Bryn Mawr Classical Review 2006.08.27
Evangelos Karakasis, Terence and the Language of Roman Comedy. Cambridge Classical Studies. Cambridge: Cambridge University Press, 2005. Pp. xiv, 309. ISBN 0-521-84298-0. $80.00.
Reviewed by Ariana Traill, University of Illinois at Urbana-Champaign (email@example.com)
Word count: 3005 words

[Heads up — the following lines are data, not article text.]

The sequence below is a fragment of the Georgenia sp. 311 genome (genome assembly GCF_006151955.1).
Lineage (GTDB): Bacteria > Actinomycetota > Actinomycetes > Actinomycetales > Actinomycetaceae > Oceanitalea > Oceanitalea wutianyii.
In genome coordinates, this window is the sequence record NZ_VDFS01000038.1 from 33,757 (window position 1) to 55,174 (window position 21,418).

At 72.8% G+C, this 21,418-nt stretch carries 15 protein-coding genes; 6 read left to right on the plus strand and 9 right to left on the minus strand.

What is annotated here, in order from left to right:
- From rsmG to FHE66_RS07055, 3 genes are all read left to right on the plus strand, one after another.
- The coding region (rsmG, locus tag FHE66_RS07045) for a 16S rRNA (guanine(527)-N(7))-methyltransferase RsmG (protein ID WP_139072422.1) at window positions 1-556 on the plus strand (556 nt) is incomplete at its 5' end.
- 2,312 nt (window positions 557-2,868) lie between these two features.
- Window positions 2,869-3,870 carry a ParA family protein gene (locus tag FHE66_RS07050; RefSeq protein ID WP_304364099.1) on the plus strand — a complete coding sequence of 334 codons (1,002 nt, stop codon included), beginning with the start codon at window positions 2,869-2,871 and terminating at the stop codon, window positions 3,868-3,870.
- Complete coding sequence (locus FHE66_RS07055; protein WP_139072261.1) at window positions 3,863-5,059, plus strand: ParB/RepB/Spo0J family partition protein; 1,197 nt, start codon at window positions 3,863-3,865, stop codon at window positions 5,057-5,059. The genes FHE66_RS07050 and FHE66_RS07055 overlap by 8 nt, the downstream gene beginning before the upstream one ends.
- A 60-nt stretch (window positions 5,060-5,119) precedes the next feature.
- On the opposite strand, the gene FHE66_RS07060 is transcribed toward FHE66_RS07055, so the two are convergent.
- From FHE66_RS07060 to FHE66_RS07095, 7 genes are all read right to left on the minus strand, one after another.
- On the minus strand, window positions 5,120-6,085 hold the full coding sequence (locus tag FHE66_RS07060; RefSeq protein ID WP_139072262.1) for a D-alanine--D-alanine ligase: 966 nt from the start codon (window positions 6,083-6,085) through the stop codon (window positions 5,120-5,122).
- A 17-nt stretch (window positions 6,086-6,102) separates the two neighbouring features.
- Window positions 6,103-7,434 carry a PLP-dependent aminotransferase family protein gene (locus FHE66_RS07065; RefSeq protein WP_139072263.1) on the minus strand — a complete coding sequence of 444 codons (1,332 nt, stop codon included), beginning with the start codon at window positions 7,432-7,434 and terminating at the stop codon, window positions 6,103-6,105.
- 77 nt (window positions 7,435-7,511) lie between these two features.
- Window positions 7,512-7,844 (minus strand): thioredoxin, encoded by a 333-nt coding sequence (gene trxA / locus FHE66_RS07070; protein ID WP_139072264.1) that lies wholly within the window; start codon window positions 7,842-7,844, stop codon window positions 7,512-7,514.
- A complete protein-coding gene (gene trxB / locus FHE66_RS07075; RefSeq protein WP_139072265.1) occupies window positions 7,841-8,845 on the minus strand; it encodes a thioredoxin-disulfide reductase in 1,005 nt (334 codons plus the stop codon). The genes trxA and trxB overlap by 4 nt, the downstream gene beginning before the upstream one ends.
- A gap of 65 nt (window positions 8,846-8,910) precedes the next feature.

Terence's language has probably received more attention than any other aspect of his dramatic art. There has been a steady stream of articles and monographs for over a hundred years, including two recent German dissertations and now Karakasis' revised Cambridge dissertation, directed by Richard Hunter.1 Karakasis (hence K.) sets out to investigate a basic contradiction: ancient commentators saw linguistic differentiation by character in Terence but many modern scholars see a uniform Latin. K. argues that both observations have some truth: there is differentiation, primarily by age and status, but at the same time Terence's plays are stylistically distinct from the mainstream tradition of the fabulae palliatae, togatae and atellanae. The only exception is the Eunuchus, where Terence catered to popular taste ("after the failure of Hecyra ... our author needed a success," p. 15). These two arguments are made in the first and second half of the book, respectively. The intended audience is primarily specialists and advanced students. K. assumes readers know the major characters of the plays and are familiar with a wide range of grammatical and linguistic terms (gnomic aorist, syntagm, lexeme, accusativus cum infinitivo abbreviated a.c.i., etc.). Many words and constructions will be unfamiliar to those who do not work on early Latin, especially in the second half, where K.'s thesis dictates a focus on non-classical forms.